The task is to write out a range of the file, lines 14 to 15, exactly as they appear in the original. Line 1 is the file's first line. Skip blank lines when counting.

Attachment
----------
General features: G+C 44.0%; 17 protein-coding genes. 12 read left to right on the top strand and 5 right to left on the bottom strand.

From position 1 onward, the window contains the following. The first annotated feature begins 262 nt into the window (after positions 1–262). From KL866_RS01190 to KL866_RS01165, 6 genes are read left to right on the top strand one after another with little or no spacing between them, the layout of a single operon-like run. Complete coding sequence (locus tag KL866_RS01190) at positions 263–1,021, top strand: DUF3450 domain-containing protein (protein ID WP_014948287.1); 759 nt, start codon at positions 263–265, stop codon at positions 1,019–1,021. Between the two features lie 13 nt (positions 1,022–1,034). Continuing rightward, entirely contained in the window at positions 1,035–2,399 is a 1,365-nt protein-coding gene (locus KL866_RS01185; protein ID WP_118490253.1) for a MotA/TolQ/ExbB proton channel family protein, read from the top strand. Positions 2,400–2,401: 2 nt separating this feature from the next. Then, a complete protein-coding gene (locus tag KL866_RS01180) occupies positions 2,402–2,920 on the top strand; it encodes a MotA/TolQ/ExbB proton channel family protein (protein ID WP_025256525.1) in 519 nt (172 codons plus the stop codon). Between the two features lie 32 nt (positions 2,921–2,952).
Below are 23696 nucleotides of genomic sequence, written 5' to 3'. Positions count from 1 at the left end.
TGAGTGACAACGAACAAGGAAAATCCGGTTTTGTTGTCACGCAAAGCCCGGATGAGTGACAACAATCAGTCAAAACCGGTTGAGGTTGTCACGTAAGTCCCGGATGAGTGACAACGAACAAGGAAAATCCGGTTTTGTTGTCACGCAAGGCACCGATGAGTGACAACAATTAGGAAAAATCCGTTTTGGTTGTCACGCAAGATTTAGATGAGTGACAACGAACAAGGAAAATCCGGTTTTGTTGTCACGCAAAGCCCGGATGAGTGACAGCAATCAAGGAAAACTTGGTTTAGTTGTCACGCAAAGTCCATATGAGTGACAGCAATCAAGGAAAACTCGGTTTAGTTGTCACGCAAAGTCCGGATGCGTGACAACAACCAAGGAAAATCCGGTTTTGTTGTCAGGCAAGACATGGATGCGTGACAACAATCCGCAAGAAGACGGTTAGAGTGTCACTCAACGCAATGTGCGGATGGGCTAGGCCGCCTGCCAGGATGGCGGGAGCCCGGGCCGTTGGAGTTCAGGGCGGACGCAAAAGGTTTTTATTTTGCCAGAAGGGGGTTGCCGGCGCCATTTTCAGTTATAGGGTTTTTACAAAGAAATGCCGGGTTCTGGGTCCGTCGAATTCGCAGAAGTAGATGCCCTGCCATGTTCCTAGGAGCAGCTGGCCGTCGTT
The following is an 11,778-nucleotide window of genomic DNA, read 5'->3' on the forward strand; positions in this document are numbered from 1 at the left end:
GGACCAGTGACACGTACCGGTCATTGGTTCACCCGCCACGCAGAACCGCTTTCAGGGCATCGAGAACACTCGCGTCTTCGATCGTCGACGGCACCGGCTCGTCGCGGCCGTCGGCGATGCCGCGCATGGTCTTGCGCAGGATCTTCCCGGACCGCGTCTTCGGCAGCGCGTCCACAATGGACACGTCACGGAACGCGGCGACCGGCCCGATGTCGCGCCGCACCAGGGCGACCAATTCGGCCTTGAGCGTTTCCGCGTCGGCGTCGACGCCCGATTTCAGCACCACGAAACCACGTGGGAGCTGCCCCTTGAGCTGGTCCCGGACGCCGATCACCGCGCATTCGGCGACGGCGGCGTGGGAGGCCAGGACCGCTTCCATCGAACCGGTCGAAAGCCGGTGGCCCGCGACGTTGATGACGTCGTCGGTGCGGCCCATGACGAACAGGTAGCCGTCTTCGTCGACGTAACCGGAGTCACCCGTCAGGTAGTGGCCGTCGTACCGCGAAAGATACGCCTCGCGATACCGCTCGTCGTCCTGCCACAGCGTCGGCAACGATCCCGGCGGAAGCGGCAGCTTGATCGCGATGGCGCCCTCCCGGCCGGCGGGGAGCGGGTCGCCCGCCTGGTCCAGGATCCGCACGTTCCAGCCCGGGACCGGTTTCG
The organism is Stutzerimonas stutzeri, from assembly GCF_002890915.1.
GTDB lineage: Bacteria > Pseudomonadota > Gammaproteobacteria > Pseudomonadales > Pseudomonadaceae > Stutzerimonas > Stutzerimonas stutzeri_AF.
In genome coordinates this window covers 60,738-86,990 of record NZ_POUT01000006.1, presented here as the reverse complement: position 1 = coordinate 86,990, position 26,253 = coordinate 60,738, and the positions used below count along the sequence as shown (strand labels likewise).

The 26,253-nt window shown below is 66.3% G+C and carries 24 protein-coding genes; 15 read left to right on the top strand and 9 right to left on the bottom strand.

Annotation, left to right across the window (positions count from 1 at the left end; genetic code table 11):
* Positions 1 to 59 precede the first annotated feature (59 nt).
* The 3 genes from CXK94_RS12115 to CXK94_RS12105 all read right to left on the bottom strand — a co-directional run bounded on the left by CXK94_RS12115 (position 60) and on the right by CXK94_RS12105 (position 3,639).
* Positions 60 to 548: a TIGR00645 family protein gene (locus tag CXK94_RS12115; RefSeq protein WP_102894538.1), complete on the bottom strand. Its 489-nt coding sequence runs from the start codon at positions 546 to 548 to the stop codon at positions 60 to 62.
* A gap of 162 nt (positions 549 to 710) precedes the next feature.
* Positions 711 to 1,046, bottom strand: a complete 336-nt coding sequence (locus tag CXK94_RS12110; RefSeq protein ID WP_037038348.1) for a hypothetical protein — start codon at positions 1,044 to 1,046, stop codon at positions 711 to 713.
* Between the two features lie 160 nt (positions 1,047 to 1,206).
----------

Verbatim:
* Positions 60 to 548: a TIGR00645 family protein gene (locus tag CXK94_RS12115; RefSeq protein WP_102894538.1), complete on the bottom strand. Its 489-nt coding sequence runs from the start codon at positions 546 to 548 to the stop codon at positions 60 to 62.
* A gap of 162 nt (positions 549 to 710) precedes the next feature.